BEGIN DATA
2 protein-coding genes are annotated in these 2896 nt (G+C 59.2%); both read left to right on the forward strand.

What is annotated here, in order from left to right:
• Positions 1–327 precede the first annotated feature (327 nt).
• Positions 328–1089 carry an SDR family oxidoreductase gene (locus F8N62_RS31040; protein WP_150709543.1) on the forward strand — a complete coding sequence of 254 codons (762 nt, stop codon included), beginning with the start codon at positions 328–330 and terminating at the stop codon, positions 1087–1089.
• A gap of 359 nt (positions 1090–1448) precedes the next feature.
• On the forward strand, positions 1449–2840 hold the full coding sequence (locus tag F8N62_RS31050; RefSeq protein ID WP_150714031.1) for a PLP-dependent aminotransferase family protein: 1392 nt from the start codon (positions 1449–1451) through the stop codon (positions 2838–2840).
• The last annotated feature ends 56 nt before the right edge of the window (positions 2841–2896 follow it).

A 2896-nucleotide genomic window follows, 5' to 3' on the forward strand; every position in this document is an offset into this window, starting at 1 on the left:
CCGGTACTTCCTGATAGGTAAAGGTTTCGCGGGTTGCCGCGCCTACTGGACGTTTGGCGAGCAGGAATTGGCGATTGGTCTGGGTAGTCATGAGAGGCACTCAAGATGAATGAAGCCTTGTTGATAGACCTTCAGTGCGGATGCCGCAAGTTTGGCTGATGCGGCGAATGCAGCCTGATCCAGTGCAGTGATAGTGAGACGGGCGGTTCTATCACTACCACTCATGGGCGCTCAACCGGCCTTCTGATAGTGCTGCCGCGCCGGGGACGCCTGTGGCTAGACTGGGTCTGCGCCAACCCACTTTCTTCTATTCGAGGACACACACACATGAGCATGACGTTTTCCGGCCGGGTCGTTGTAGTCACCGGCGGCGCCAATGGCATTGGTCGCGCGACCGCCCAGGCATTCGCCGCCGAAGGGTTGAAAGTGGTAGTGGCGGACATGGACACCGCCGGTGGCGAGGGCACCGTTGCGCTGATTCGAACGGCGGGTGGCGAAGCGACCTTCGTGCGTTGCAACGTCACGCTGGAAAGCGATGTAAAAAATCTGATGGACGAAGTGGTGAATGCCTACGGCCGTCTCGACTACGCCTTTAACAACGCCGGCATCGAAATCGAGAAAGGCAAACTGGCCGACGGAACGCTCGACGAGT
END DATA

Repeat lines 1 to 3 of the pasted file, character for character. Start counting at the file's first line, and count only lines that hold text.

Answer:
2 protein-coding genes are annotated in these 2896 nt (G+C 59.2%); both read left to right on the forward strand.

What is annotated here, in order from left to right:
• Positions 1–327 precede the first annotated feature (327 nt).